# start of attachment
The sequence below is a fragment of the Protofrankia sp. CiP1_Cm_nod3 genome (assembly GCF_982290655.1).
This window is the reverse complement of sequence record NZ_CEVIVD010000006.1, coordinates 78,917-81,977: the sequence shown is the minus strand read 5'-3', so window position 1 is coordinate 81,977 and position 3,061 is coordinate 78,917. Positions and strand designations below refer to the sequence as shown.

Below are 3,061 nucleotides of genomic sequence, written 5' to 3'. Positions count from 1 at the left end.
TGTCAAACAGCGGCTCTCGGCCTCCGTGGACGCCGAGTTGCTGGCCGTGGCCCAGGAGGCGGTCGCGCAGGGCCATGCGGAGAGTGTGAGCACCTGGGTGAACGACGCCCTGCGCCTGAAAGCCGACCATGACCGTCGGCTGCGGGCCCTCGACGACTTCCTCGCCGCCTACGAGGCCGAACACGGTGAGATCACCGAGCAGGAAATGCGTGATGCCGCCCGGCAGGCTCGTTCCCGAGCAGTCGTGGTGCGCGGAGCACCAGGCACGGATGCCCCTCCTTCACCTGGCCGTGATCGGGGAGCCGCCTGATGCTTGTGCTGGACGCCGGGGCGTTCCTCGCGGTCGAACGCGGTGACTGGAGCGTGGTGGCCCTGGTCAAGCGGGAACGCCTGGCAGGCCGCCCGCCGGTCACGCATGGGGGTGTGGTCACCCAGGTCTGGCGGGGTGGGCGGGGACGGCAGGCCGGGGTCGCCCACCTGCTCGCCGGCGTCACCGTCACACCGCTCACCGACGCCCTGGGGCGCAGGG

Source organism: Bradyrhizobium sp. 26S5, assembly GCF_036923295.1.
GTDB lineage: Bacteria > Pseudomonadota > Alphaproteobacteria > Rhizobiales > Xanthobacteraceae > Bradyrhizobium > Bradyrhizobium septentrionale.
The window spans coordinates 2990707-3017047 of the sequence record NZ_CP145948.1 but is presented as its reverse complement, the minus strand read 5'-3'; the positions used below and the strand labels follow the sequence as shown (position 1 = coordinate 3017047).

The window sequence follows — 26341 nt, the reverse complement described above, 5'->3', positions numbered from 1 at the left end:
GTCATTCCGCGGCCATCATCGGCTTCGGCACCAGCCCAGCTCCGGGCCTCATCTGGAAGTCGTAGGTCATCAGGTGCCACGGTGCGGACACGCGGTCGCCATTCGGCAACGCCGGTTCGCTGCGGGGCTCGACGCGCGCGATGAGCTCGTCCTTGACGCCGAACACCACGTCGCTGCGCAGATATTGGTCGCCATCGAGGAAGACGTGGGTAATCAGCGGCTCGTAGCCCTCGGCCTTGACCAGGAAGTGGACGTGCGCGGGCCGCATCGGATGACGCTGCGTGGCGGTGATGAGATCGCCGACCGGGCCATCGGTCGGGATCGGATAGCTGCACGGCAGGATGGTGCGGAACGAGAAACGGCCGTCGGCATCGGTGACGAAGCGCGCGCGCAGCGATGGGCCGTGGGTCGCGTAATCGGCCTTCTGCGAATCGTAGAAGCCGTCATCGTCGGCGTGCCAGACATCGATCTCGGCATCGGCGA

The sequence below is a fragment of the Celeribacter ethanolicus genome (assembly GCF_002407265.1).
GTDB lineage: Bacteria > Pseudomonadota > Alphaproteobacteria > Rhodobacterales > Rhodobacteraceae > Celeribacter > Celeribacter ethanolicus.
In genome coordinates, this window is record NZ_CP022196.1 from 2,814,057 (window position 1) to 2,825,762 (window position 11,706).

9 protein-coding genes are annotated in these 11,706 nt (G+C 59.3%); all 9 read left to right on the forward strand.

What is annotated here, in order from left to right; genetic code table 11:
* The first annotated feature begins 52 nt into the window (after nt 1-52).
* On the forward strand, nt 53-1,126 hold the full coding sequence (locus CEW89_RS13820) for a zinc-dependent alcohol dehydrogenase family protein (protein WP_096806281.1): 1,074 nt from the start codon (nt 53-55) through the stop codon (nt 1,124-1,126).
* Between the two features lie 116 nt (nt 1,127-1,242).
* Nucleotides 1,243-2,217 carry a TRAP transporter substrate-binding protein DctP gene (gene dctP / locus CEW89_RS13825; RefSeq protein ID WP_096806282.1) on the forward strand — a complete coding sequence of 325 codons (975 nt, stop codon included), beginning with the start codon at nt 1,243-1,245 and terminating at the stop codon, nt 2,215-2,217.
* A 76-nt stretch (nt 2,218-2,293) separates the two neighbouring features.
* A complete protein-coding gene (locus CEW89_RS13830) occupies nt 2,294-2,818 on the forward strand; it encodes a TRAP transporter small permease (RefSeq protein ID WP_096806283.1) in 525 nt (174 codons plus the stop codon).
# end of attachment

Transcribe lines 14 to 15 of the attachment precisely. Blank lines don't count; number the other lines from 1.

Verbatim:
What is annotated here, in order from left to right; genetic code table 11:
* The first annotated feature begins 52 nt into the window (after nt 1-52).